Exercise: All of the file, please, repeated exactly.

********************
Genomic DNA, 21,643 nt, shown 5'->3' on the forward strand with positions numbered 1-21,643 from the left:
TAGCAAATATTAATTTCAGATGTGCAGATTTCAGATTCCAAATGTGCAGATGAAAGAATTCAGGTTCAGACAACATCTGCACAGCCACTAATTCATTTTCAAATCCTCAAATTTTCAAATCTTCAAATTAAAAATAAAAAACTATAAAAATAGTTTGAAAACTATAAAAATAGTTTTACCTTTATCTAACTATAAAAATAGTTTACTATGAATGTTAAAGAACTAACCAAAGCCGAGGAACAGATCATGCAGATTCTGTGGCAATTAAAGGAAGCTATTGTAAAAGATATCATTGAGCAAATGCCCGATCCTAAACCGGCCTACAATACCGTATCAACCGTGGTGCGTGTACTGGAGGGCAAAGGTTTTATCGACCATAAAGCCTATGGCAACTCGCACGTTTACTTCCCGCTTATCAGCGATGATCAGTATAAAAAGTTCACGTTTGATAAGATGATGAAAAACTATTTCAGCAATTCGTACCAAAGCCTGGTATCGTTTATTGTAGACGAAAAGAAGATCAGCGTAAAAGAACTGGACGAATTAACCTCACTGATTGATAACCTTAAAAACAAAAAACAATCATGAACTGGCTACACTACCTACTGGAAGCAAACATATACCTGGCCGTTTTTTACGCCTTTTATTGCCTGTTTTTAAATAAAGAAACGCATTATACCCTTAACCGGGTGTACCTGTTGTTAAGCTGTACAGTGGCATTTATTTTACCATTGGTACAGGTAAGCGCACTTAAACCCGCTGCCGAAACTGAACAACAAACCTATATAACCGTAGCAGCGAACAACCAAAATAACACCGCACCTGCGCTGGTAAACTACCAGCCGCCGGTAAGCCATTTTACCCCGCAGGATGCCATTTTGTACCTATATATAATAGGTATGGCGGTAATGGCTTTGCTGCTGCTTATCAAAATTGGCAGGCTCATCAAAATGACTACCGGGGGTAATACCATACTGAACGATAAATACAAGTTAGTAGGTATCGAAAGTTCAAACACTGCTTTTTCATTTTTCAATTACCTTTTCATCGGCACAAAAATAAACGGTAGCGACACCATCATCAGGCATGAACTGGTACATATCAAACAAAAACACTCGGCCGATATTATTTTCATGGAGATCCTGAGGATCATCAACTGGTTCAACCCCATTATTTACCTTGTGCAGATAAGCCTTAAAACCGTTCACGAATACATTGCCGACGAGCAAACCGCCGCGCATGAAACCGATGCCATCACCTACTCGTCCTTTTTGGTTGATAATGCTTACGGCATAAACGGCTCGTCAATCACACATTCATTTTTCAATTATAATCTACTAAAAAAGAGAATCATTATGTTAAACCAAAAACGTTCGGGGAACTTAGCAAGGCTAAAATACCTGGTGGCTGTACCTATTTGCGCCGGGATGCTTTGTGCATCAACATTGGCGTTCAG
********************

Genomic DNA, 21,643 nt, shown 5'->3' on the forward strand with positions numbered 1-21,643 from the left:
TAGCAAATATTAATTTCAGATGTGCAGATTTCAGATTCCAAATGTGCAGATGAAAGAATTCAGGTTCAGACAACATCTGCACAGCCACTAATTCATTTTCAAATCCTCAAATTTTCAAATCTTCAAATTAAAAATAAAAAACTATAAAAATAGTTTGAAAACTATAAAAATAGTTTTACCTTTATCTAACTATAAAAATAGTTTACTATGAATGTTAAAGAACTAACCAAAGCCGAGGAACAGATCATGCAGATTCTGTGGCAATTAAAGGAAGCTATTGTAAAAGATATCATTGAGCAAATGCCCGATCCTAAACCGGCCTACAATACCGTATCAACCGTGGTGCGTGTACTGGAGGGCAAAGGTTTTATCGACCATAAAGCCTATGGCAACTCGCACGTTTACTTCCCGCTTATCAGCGATGATCAGTATAAAAAGTTCACGTTTGATAAGATGATGAAAAACTATTTCAGCAATTCGTACCAAAGCCTGGTATCGTTTATTGTAGACGAAAAGAAGATCAGCGTAAAAGAACTGGACGAATTAACCTCACTGATTGATAACCTTAAAAACAAAAAACAATCATGAACTGGCTACACTACCTACTGGAAGCAAACATATACCTGGCCGTTTTTTACGCCTTTTATTGCCTGTTTTTAAATAAAGAAACGCATTATACCCTTAACCGGGTGTACCTGTTGTTAAGCTGTACAGTGGCATTTATTTTACCATTGGTACAGGTAAGCGCACTTAAACCCGCTGCCGAAACTGAACAACAAACCTATATAACCGTAGCAGCGAACAACCAAAATAACACCGCACCTGCGCTGGTAAACTACCAGCCGCCGGTAAGCCATTTTACCCCGCAGGATGCCATTTTGTACCTATATATAATAGGTATGGCGGTAATGGCTTTGCTGCTGCTTATCAAAATTGGCAGGCTCATCAAAATGACTACCGGGGGTAATACCATACTGAACGATAAATACAAGTTAGTAGGTATCGAAAGTTCAAACACTGCTTTTTCATTTTTCAATTACCTTTTCATCGGCACAAAAATAAACGGTAGCGACACCATCATCAGGCATGAACTGGTACATATCAAACAAAAACACTCGGCCGATATTATTTTCATGGAGATCCTGAGGATCATCAACTGGTTCAACCCCATTATTTACCTTGTGCAGATAAGCCTTAAAACCGTTCACGAATACATTGCCGACGAGCAAACCGCCGCGCATGAAACCGATGCCATCACCTACTCGTCCTTTTTGGTTGATAATGCTTACGGCATAAACGGCTCGTCAATCACACATTCATTTTTCAATTATAATCTACTAAAAAAGAGAATCATTATGTTAAACCAAAAACGTTCGGGGAACTTAGCAAGGCTAAAATACCTGGTGGCTGTACCTATTTGCGCCGGGATGCTTTGTGCATCAACATTGGCGTTCAG